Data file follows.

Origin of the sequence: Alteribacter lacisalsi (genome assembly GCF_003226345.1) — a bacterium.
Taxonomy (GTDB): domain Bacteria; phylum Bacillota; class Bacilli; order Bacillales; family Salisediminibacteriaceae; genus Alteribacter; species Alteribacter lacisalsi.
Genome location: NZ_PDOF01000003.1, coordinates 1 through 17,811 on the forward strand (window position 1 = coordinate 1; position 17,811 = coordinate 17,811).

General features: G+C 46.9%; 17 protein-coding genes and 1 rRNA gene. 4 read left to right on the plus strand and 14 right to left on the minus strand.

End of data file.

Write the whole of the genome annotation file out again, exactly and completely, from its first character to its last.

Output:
Origin of the sequence: Alteribacter lacisalsi (genome assembly GCF_003226345.1) — a bacterium.
Taxonomy (GTDB): domain Bacteria; phylum Bacillota; class Bacilli; order Bacillales; family Salisediminibacteriaceae; genus Alteribacter; species Alteribacter lacisalsi.
Genome location: NZ_PDOF01000003.1, coordinates 1 through 17,811 on the forward strand (window position 1 = coordinate 1; position 17,811 = coordinate 17,811).

General features: G+C 46.9%; 17 protein-coding genes and 1 rRNA gene. 4 read left to right on the plus strand and 14 right to left on the minus strand.